An Educational Intervention in Pediatric Resuscitation for Nurses Working in Ghana

2.50
Hdl Handle:
http://hdl.handle.net/10755/202308
Type:
Presentation
Title:
An Educational Intervention in Pediatric Resuscitation for Nurses Working in Ghana
Abstract:
(41st Biennial Convention) Purpose: The purpose of this Study was to determine if a one-day World Health Emergency Triage and Treatment Program, taught from a self-efficacy perspective, would increase Ghanaian nurses’ knowledge, skill, and self-efficacy in pediatric resuscitation. Theoretical Framework: The assumption of the Theory of Self-efficacy is that self-efficacy, an individual’s internalized belief of his/her capability to perform a behavior, is a necessary precondition for the successful implementation of resuscitative behaviors in emergency settings. Methods: A one group, pretest, posttest design was used to evaluate the differences in perceived self-efficacy, knowledge, and skills of pediatric resuscitation after a one-day intensive, educational intervention. A convenience sample of 41 nurses working in a public, teaching hospital in Ghana participated in the study. The Self-Efficacy in Pediatric Resuscitation in General Questionnaire - Revised, and the Self-Efficacy in Bag and Mask Ventilation Questionnaire – Revised, were used to measure the differences in the individual’s perceived self-efficacy relative to the specific tasks.   The Psychomotor Skills Test, and Emergency Treatment and Triage Knowledge Test were used to assess the differences in psychomotor skills and knowledge respectively. Paired samples t-tests were used to measure differences between the pre and post tests. Results: Forty one nurses from Ghana participated in the study. Paired samples t-tests revealed a statistically significant increase in self-efficacy for pediatric resuscitation in general (p < .001), self-efficacy in bag and mask ventilation (p < .001), knowledge, (p < .001), management of the choking infant (p < .001) and management of the choking child (p < .001). Conclusions and Implications: Findings from this study suggest a modified, one-day World Health Emergency Triage  and Treatment Program may increase self-efficacy, knowledge and skills in pediatric resuscitation for Ghanaian nurses. Pediatric resuscitation education constitutes a low cost intervention with a potential to reduce pediatric mortality in the developing world.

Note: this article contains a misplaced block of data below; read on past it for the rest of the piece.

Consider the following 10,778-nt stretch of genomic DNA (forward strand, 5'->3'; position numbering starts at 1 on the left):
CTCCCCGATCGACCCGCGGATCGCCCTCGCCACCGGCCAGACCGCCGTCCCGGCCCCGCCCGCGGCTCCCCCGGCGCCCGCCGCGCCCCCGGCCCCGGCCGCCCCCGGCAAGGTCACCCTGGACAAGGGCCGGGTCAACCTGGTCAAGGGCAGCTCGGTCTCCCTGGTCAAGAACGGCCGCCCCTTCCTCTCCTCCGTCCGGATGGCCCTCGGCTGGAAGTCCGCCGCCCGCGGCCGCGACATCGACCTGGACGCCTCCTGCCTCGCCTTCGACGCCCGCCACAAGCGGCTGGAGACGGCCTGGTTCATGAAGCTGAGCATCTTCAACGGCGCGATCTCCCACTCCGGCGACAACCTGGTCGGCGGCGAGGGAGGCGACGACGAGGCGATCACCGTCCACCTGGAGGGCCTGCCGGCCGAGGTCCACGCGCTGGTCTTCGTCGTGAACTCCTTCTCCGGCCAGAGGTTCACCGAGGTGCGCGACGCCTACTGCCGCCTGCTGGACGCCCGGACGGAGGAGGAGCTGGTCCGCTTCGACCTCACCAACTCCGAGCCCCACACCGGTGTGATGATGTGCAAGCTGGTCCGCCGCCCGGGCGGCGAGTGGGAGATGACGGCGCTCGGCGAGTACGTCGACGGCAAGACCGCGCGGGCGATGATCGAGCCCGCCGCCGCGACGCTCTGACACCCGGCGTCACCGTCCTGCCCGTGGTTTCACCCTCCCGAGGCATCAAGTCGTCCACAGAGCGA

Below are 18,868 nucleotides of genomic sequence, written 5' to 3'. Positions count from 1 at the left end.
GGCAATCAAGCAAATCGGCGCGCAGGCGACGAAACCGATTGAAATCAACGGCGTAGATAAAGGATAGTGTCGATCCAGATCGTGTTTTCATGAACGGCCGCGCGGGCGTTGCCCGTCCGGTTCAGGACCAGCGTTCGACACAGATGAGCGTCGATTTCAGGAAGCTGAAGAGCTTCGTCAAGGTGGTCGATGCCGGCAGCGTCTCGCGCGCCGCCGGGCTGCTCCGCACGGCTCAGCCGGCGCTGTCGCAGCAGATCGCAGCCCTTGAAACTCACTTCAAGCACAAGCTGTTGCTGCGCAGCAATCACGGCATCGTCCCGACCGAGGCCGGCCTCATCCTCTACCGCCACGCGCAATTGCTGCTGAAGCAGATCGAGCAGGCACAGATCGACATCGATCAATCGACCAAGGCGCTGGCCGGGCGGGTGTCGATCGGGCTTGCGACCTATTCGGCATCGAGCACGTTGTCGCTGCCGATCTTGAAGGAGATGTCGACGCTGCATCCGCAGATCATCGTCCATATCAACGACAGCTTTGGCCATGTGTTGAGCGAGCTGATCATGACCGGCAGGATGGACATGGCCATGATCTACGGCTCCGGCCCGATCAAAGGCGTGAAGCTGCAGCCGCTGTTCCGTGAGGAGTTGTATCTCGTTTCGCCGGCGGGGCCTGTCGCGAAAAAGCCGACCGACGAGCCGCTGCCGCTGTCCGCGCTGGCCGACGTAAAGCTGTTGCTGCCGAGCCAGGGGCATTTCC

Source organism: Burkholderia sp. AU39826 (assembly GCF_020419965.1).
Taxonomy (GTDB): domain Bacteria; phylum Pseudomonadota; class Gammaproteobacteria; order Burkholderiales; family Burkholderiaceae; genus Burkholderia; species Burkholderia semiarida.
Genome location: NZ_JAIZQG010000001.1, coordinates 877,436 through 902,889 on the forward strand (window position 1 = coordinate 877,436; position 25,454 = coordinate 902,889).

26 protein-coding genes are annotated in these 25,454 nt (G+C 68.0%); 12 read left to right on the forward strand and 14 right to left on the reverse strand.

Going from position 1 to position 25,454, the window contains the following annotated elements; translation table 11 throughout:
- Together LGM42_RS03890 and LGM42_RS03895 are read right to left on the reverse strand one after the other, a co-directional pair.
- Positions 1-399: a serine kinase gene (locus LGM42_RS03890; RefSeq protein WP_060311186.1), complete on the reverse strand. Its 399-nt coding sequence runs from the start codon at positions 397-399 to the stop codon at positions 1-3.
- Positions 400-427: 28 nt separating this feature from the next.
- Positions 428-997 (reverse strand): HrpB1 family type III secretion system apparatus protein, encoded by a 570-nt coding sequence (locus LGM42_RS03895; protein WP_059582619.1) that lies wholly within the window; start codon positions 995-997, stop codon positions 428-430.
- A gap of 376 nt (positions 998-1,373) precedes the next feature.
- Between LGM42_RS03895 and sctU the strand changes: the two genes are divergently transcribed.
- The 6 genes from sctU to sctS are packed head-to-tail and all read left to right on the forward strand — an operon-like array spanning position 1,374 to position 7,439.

Keywords:
self-efficacy; child mortality; pediatric resuscitation
Repository Posting Date:
11-Jan-2012
Date of Publication:
4-Jan-2012
Sponsors:
Sigma Theta Tau International

Full metadata record

DC FieldValue Language
dc.typePresentationen_GB
dc.titleAn Educational Intervention in Pediatric Resuscitation for Nurses Working in Ghanaen_GB
dc.identifier.urihttp://hdl.handle.net/10755/202308-
dc.description.abstract(41st Biennial Convention) Purpose: The purpose of this Study was to determine if a one-day World Health Emergency Triage and Treatment Program, taught from a self-efficacy perspective, would increase Ghanaian nurses’ knowledge, skill, and self-efficacy in pediatric resuscitation. Theoretical Framework: The assumption of the Theory of Self-efficacy is that self-efficacy, an individual’s internalized belief of his/her capability to perform a behavior, is a necessary precondition for the successful implementation of resuscitative behaviors in emergency settings. Methods: A one group, pretest, posttest design was used to evaluate the differences in perceived self-efficacy, knowledge, and skills of pediatric resuscitation after a one-day intensive, educational intervention. A convenience sample of 41 nurses working in a public, teaching hospital in Ghana participated in the study. The Self-Efficacy in Pediatric Resuscitation in General Questionnaire - Revised, and the Self-Efficacy in Bag and Mask Ventilation Questionnaire – Revised, were used to measure the differences in the individual’s perceived self-efficacy relative to the specific tasks.   The Psychomotor Skills Test, and Emergency Treatment and Triage Knowledge Test were used to assess the differences in psychomotor skills and knowledge respectively. Paired samples t-tests were used to measure differences between the pre and post tests. Results: Forty one nurses from Ghana participated in the study. Paired samples t-tests revealed a statistically significant increase in self-efficacy for pediatric resuscitation in general (p < .001), self-efficacy in bag and mask ventilation (p < .001), knowledge, (p < .001), management of the choking infant (p < .001) and management of the choking child (p < .001). Conclusions and Implications: Findings from this study suggest a modified, one-day World Health Emergency Triage  and Treatment Program may increase self-efficacy, knowledge and skills in pediatric resuscitation for Ghanaian nurses. Pediatric resuscitation education constitutes a low cost intervention with a potential to reduce pediatric mortality in the developing world.en_GB
dc.subjectself-efficacyen_GB
dc.subjectchild mortalityen_GB
dc.subjectpediatric resuscitationen_GB
dc.date.available2012-01-11T11:21:21Z-
dc.date.issued2012-01-04en_GB
dc.date.accessioned2012-01-11T11:21:21Z-
dc.description.sponsorshipSigma Theta Tau Internationalen_GB
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